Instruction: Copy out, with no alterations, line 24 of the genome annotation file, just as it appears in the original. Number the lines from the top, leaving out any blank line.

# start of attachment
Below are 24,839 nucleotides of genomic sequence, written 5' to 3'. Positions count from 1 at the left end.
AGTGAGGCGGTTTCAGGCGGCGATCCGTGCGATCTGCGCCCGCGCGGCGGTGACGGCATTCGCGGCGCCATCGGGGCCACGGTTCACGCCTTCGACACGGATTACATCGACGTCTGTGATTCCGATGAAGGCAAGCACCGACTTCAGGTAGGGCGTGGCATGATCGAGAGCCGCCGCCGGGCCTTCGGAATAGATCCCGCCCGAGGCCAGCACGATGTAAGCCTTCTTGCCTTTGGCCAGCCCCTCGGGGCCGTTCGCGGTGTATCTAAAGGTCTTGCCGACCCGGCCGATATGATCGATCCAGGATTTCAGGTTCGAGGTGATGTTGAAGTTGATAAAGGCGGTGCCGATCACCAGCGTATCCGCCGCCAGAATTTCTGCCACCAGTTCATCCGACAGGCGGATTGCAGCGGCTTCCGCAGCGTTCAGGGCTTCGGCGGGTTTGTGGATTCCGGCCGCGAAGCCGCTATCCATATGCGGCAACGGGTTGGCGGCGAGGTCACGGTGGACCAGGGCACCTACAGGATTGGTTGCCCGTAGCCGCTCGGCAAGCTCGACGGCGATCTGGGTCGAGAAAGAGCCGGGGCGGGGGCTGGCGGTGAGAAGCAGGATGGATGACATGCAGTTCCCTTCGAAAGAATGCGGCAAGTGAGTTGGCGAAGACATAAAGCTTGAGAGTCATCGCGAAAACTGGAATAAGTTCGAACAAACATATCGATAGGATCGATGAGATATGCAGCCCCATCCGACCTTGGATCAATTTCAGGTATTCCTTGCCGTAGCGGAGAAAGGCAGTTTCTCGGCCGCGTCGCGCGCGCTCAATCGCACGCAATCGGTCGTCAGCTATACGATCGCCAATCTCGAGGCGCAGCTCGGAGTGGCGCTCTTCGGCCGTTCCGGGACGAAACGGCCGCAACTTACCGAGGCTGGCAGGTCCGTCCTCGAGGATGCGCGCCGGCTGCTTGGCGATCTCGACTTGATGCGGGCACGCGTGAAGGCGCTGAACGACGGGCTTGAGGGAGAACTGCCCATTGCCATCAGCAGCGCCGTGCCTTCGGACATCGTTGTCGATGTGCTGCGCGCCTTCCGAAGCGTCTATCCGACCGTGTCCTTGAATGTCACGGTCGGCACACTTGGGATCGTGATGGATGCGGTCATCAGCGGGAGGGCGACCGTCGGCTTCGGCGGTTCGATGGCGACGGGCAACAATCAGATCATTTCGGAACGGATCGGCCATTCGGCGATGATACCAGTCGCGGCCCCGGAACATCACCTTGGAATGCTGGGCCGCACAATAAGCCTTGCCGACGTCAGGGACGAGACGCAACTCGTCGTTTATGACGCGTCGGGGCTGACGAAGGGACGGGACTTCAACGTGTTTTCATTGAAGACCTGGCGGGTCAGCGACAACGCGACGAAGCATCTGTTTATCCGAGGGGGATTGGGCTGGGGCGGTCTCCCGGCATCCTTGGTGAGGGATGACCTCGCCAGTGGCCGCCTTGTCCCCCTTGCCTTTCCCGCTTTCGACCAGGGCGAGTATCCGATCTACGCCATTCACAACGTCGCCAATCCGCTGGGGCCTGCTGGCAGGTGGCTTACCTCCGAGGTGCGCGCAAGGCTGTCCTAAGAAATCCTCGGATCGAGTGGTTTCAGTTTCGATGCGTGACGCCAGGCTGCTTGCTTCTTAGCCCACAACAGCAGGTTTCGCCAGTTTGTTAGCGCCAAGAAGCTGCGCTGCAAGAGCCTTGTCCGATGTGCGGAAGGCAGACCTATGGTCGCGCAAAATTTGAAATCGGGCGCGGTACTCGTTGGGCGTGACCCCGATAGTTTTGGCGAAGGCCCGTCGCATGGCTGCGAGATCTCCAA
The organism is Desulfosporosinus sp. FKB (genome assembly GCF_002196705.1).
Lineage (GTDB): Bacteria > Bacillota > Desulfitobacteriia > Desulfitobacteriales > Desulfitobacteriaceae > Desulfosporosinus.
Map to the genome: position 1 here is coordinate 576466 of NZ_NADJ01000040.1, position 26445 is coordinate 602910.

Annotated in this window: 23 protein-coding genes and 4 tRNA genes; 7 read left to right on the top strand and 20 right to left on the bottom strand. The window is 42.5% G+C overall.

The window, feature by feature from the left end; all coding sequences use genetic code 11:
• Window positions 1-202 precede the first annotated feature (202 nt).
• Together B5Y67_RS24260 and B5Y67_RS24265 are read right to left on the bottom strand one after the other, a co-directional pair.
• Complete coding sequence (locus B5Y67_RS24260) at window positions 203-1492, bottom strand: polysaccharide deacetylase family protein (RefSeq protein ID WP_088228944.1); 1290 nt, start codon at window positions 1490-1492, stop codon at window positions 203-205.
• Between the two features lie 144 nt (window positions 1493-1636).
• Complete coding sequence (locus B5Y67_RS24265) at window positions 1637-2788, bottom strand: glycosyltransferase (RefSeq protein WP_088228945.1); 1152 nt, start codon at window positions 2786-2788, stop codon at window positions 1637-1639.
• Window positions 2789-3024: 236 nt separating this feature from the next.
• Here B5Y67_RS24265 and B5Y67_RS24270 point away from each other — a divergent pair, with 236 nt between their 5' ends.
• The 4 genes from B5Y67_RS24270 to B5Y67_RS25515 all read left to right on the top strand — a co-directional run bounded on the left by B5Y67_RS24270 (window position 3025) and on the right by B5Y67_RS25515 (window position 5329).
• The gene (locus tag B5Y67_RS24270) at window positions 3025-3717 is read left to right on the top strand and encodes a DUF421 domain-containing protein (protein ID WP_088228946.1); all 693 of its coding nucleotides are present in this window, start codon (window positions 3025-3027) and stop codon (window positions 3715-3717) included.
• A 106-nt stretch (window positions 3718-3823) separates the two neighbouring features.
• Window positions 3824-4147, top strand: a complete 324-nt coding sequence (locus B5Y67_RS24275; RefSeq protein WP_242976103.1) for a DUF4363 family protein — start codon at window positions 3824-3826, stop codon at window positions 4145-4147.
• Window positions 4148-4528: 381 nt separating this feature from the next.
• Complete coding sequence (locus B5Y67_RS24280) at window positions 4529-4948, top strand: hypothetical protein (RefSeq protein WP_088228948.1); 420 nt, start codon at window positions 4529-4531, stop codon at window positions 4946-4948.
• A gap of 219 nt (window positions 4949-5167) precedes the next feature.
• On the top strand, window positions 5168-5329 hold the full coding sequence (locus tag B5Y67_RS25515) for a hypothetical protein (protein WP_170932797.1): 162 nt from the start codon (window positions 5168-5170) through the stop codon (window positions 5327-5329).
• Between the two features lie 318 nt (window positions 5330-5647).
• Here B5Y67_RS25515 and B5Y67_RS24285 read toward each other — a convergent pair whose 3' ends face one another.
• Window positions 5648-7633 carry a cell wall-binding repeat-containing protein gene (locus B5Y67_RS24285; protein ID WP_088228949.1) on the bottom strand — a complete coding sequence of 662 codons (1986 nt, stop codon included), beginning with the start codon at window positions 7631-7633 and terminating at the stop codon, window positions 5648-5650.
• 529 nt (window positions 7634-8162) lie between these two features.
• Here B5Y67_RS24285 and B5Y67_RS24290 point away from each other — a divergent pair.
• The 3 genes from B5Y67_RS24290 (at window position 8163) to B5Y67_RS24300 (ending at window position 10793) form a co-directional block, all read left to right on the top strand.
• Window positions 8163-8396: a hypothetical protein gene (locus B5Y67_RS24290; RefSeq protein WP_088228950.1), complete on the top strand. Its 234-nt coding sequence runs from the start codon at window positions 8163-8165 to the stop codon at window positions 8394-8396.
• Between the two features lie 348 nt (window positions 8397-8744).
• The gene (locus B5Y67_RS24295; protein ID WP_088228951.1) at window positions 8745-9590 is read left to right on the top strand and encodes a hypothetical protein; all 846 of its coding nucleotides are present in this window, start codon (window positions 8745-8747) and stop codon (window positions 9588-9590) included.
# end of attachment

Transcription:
• Here B5Y67_RS25515 and B5Y67_RS24285 read toward each other — a convergent pair whose 3' ends face one another.